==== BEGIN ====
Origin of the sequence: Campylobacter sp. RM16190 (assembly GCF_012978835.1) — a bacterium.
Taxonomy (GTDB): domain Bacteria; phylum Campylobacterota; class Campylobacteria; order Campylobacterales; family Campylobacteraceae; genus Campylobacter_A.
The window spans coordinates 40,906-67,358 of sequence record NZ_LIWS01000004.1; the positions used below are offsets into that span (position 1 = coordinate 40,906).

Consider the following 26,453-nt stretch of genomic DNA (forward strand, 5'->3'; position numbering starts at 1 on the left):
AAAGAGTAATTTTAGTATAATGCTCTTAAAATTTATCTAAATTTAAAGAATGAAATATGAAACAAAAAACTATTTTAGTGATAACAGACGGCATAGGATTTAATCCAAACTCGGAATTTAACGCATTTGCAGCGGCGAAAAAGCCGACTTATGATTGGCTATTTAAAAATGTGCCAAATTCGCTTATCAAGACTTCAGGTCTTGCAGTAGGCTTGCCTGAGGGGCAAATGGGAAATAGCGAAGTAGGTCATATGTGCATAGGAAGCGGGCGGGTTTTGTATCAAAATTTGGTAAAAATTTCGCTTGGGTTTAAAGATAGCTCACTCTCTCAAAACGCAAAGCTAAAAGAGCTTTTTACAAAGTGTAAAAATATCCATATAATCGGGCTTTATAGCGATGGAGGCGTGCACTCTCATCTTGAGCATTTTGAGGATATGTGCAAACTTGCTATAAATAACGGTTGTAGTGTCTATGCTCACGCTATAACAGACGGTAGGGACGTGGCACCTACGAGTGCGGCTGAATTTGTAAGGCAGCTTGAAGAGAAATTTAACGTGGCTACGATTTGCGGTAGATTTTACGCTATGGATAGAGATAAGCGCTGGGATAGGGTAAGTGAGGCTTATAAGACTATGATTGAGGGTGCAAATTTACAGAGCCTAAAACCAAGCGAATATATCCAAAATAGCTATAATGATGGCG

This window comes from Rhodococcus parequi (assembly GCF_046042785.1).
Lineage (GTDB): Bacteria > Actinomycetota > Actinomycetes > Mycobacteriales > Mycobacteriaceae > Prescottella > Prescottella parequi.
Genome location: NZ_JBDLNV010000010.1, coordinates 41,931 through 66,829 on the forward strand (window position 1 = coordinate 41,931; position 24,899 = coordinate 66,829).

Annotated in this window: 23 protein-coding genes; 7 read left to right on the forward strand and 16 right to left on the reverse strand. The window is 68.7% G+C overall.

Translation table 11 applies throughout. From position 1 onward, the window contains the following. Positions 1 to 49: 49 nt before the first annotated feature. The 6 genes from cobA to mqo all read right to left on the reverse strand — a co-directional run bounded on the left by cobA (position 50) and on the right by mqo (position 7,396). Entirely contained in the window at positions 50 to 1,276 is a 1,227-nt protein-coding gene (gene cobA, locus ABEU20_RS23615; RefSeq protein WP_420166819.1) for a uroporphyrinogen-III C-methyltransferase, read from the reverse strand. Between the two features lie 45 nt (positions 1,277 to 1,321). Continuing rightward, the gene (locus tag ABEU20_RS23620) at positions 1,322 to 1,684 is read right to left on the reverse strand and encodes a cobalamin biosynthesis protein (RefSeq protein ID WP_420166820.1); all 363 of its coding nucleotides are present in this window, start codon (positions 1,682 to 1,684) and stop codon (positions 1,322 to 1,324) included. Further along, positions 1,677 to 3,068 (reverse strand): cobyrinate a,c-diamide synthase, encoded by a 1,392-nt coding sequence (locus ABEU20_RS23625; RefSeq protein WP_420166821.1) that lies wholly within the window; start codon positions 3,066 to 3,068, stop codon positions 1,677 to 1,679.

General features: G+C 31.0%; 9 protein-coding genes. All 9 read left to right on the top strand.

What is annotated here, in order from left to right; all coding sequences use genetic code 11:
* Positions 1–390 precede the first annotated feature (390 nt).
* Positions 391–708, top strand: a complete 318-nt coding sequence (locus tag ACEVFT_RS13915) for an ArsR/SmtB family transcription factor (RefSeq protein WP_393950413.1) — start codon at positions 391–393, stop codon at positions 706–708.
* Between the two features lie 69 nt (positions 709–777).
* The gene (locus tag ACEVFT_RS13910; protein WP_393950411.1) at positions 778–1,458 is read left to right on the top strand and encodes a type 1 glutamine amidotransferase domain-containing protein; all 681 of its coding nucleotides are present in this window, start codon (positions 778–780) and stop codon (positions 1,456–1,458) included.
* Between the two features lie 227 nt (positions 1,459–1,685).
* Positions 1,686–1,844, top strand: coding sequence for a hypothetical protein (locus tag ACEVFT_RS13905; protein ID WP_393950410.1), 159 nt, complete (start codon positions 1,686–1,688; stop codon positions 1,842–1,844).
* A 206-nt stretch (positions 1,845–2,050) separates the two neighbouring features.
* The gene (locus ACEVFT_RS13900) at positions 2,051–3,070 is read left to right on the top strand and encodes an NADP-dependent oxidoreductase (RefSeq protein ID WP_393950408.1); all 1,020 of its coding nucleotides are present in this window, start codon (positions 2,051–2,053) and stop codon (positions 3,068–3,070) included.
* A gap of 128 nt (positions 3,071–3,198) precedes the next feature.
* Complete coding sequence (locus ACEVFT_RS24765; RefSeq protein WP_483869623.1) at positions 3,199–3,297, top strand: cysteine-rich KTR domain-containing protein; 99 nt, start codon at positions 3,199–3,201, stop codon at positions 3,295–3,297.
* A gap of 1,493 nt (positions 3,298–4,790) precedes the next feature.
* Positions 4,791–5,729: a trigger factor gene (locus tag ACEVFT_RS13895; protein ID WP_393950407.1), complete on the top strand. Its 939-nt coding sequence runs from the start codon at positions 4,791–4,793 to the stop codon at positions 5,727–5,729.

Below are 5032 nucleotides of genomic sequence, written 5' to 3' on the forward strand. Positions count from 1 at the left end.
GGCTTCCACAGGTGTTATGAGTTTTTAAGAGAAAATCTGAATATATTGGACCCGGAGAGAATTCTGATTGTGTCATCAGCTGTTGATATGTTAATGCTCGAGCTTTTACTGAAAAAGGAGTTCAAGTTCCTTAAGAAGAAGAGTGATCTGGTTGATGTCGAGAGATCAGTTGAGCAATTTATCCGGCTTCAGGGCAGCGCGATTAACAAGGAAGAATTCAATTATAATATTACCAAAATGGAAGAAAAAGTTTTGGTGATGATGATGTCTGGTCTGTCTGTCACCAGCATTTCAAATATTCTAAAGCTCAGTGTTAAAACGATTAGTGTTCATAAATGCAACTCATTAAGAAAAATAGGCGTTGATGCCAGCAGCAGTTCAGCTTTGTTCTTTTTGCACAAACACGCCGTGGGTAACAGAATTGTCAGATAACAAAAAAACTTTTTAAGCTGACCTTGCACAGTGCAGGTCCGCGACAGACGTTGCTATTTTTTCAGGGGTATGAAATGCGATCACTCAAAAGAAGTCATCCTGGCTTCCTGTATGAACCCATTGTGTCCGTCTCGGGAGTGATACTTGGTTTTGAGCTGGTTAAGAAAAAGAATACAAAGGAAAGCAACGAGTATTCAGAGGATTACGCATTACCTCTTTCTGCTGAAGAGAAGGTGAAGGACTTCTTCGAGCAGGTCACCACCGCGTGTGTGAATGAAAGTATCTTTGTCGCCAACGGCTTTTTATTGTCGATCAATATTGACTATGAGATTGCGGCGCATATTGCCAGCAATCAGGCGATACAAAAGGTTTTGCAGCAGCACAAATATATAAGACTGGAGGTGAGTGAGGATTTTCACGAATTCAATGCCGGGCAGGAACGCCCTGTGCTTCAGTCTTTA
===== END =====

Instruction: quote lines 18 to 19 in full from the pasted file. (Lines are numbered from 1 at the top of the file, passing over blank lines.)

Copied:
* Positions 1,686–1,844, top strand: coding sequence for a hypothetical protein (locus tag ACEVFT_RS13905; protein ID WP_393950410.1), 159 nt, complete (start codon positions 1,686–1,688; stop codon positions 1,842–1,844).
* A 206-nt stretch (positions 1,845–2,050) separates the two neighbouring features.